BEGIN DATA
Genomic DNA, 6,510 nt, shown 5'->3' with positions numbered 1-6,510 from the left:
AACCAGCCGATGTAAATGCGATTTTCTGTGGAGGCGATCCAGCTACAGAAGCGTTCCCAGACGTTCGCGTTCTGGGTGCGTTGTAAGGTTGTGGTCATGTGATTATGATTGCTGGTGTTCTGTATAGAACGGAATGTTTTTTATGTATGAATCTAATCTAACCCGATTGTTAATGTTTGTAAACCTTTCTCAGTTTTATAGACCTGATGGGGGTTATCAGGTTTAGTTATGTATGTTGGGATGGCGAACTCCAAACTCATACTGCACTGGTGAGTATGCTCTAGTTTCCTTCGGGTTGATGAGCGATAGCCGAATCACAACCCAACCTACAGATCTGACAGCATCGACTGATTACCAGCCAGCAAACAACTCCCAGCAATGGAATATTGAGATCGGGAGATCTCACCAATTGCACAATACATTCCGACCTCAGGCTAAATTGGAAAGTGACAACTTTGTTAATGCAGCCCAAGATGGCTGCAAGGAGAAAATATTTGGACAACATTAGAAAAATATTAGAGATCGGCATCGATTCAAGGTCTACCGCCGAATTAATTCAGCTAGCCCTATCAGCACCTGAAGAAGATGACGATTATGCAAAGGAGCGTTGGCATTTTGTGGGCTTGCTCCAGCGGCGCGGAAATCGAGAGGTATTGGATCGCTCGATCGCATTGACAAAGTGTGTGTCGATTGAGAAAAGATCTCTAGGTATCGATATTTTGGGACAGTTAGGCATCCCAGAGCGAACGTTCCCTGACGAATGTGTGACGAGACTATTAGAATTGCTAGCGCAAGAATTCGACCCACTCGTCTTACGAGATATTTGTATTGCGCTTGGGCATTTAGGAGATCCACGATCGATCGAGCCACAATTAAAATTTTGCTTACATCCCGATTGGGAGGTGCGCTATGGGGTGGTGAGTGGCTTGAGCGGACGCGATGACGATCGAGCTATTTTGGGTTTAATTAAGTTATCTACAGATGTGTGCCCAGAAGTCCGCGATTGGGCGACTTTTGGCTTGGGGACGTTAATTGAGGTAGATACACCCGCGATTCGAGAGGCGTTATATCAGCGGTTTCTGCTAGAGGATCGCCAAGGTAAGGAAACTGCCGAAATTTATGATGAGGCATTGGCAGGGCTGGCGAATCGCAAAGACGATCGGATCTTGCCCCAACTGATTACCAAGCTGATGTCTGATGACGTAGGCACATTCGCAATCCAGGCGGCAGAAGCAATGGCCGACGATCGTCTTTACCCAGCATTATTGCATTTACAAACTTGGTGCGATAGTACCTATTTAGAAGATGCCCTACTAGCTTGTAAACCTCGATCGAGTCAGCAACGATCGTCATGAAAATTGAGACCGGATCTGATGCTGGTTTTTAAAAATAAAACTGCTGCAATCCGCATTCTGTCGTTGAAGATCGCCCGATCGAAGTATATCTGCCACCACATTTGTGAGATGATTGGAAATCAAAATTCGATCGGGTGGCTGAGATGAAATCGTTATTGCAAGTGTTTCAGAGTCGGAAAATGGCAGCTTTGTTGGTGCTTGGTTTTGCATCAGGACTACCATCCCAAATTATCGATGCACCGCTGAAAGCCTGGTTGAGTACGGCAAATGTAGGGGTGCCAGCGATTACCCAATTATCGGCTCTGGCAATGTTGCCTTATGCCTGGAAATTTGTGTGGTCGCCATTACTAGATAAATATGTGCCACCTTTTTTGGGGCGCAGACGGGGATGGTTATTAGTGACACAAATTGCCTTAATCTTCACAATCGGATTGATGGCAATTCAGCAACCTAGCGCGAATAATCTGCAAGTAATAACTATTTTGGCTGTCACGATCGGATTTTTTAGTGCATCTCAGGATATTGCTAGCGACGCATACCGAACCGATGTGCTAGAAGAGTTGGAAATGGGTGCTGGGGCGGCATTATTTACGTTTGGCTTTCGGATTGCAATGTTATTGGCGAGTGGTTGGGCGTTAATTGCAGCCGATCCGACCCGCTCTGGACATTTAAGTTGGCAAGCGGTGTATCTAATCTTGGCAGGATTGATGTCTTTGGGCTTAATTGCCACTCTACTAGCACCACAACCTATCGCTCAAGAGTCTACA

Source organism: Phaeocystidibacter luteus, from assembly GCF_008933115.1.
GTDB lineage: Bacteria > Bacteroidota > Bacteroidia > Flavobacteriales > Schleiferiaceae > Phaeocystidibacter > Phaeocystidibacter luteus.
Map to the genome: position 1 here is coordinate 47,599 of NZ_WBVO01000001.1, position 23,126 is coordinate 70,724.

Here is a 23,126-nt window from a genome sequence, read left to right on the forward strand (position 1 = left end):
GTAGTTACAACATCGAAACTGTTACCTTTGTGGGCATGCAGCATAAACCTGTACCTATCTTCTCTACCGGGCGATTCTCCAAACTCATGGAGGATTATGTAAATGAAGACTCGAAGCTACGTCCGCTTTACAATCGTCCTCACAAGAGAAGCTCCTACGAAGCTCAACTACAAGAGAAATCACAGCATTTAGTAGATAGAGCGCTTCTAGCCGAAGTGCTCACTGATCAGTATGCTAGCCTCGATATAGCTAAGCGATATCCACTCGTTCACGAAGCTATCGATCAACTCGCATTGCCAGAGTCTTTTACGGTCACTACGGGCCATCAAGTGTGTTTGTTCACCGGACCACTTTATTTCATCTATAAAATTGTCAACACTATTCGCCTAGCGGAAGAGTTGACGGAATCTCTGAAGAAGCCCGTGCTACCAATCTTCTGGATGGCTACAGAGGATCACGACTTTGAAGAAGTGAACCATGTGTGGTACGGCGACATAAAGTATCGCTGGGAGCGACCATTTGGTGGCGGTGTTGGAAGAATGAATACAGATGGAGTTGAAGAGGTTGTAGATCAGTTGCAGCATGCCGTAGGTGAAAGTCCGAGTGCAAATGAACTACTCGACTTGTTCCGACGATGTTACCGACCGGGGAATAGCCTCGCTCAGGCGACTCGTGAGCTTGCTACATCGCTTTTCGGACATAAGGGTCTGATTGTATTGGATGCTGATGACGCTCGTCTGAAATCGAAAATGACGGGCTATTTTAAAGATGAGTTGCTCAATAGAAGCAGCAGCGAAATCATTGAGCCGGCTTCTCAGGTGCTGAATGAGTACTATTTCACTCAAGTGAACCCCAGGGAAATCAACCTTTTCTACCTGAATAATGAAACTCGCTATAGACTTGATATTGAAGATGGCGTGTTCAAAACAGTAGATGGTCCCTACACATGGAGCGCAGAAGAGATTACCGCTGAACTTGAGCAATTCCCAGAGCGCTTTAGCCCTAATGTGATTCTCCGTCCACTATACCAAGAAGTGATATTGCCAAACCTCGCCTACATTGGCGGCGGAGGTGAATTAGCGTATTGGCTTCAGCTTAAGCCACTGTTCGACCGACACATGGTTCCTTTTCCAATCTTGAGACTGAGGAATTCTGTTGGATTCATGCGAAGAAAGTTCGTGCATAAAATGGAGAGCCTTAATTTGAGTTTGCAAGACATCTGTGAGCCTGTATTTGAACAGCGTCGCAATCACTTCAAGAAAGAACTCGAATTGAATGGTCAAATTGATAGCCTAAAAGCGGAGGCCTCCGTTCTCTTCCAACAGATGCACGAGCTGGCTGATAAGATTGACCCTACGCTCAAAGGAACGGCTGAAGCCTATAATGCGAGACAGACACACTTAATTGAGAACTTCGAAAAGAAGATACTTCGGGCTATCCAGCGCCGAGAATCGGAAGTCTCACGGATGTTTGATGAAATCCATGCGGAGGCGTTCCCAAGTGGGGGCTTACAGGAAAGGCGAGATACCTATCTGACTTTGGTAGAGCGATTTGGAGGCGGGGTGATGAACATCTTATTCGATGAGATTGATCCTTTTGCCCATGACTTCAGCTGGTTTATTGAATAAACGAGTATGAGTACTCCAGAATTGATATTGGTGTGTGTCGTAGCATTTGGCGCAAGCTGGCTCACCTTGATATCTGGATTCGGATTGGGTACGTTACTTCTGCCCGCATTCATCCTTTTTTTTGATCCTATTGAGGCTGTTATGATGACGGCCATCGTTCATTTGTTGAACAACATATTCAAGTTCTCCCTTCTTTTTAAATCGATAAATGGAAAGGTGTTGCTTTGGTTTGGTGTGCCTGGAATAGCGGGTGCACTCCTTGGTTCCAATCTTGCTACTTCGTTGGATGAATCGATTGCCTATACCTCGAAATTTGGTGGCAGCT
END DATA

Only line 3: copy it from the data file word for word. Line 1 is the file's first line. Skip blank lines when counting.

Source organism: Phaeocystidibacter luteus, from assembly GCF_008933115.1.